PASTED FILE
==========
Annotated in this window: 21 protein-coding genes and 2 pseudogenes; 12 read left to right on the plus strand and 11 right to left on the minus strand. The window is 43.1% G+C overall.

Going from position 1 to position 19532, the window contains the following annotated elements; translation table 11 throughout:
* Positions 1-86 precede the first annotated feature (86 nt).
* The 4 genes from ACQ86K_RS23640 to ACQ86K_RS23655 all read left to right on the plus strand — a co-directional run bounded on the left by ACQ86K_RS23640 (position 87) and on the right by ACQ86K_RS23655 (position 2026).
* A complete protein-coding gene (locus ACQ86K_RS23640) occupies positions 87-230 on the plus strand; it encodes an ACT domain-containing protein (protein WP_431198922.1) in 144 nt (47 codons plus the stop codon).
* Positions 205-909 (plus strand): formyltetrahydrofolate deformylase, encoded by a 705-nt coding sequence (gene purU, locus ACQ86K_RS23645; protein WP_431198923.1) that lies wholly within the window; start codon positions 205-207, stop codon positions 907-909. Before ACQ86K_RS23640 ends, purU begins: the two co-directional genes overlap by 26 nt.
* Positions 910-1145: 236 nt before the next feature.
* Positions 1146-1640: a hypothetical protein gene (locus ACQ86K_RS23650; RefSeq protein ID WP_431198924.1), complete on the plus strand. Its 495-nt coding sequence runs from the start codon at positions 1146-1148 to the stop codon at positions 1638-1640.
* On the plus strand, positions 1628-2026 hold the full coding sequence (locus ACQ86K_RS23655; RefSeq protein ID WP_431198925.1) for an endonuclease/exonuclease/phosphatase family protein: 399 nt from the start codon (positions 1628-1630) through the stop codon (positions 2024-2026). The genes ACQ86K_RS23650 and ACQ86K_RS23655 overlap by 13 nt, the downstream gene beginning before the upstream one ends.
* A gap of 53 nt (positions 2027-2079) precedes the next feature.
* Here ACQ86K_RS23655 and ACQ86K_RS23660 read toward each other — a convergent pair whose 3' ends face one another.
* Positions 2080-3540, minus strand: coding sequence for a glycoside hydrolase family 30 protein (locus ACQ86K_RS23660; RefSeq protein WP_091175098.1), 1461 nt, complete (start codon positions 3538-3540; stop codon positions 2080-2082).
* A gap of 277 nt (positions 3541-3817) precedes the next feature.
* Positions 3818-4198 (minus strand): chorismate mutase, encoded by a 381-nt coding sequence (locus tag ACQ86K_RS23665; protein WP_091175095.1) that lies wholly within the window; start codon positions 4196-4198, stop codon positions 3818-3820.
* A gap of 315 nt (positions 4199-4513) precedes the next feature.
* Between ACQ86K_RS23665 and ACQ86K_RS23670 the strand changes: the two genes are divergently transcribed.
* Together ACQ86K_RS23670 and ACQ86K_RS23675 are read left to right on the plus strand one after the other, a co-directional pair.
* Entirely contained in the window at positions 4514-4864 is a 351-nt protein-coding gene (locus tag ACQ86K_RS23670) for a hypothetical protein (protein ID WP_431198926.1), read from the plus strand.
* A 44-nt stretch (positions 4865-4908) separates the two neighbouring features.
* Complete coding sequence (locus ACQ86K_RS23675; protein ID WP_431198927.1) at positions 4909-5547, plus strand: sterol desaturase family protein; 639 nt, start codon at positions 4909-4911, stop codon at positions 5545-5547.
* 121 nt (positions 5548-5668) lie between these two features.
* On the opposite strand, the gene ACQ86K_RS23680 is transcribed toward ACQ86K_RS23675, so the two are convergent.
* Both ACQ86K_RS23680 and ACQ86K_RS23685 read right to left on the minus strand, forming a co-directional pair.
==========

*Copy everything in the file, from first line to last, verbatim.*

Annotated in this window: 21 protein-coding genes and 2 pseudogenes; 12 read left to right on the plus strand and 11 right to left on the minus strand. The window is 43.1% G+C overall.

Going from position 1 to position 19532, the window contains the following annotated elements; translation table 11 throughout:
* Positions 1-86 precede the first annotated feature (86 nt).
* The 4 genes from ACQ86K_RS23640 to ACQ86K_RS23655 all read left to right on the plus strand — a co-directional run bounded on the left by ACQ86K_RS23640 (position 87) and on the right by ACQ86K_RS23655 (position 2026).
* A complete protein-coding gene (locus ACQ86K_RS23640) occupies positions 87-230 on the plus strand; it encodes an ACT domain-containing protein (protein WP_431198922.1) in 144 nt (47 codons plus the stop codon).
* Positions 205-909 (plus strand): formyltetrahydrofolate deformylase, encoded by a 705-nt coding sequence (gene purU, locus ACQ86K_RS23645; protein WP_431198923.1) that lies wholly within the window; start codon positions 205-207, stop codon positions 907-909. Before ACQ86K_RS23640 ends, purU begins: the two co-directional genes overlap by 26 nt.
* Positions 910-1145: 236 nt before the next feature.
* Positions 1146-1640: a hypothetical protein gene (locus ACQ86K_RS23650; RefSeq protein ID WP_431198924.1), complete on the plus strand. Its 495-nt coding sequence runs from the start codon at positions 1146-1148 to the stop codon at positions 1638-1640.
* On the plus strand, positions 1628-2026 hold the full coding sequence (locus ACQ86K_RS23655; RefSeq protein ID WP_431198925.1) for an endonuclease/exonuclease/phosphatase family protein: 399 nt from the start codon (positions 1628-1630) through the stop codon (positions 2024-2026). The genes ACQ86K_RS23650 and ACQ86K_RS23655 overlap by 13 nt, the downstream gene beginning before the upstream one ends.
* A gap of 53 nt (positions 2027-2079) precedes the next feature.
* Here ACQ86K_RS23655 and ACQ86K_RS23660 read toward each other — a convergent pair whose 3' ends face one another.
* Positions 2080-3540, minus strand: coding sequence for a glycoside hydrolase family 30 protein (locus ACQ86K_RS23660; RefSeq protein WP_091175098.1), 1461 nt, complete (start codon positions 3538-3540; stop codon positions 2080-2082).
* A gap of 277 nt (positions 3541-3817) precedes the next feature.
* Positions 3818-4198 (minus strand): chorismate mutase, encoded by a 381-nt coding sequence (locus tag ACQ86K_RS23665; protein WP_091175095.1) that lies wholly within the window; start codon positions 4196-4198, stop codon positions 3818-3820.
* A gap of 315 nt (positions 4199-4513) precedes the next feature.
* Between ACQ86K_RS23665 and ACQ86K_RS23670 the strand changes: the two genes are divergently transcribed.
* Together ACQ86K_RS23670 and ACQ86K_RS23675 are read left to right on the plus strand one after the other, a co-directional pair.
* Entirely contained in the window at positions 4514-4864 is a 351-nt protein-coding gene (locus tag ACQ86K_RS23670) for a hypothetical protein (protein ID WP_431198926.1), read from the plus strand.
* A 44-nt stretch (positions 4865-4908) separates the two neighbouring features.
* Complete coding sequence (locus ACQ86K_RS23675; protein ID WP_431198927.1) at positions 4909-5547, plus strand: sterol desaturase family protein; 639 nt, start codon at positions 4909-4911, stop codon at positions 5545-5547.
* 121 nt (positions 5548-5668) lie between these two features.
* On the opposite strand, the gene ACQ86K_RS23680 is transcribed toward ACQ86K_RS23675, so the two are convergent.
* Both ACQ86K_RS23680 and ACQ86K_RS23685 read right to left on the minus strand, forming a co-directional pair.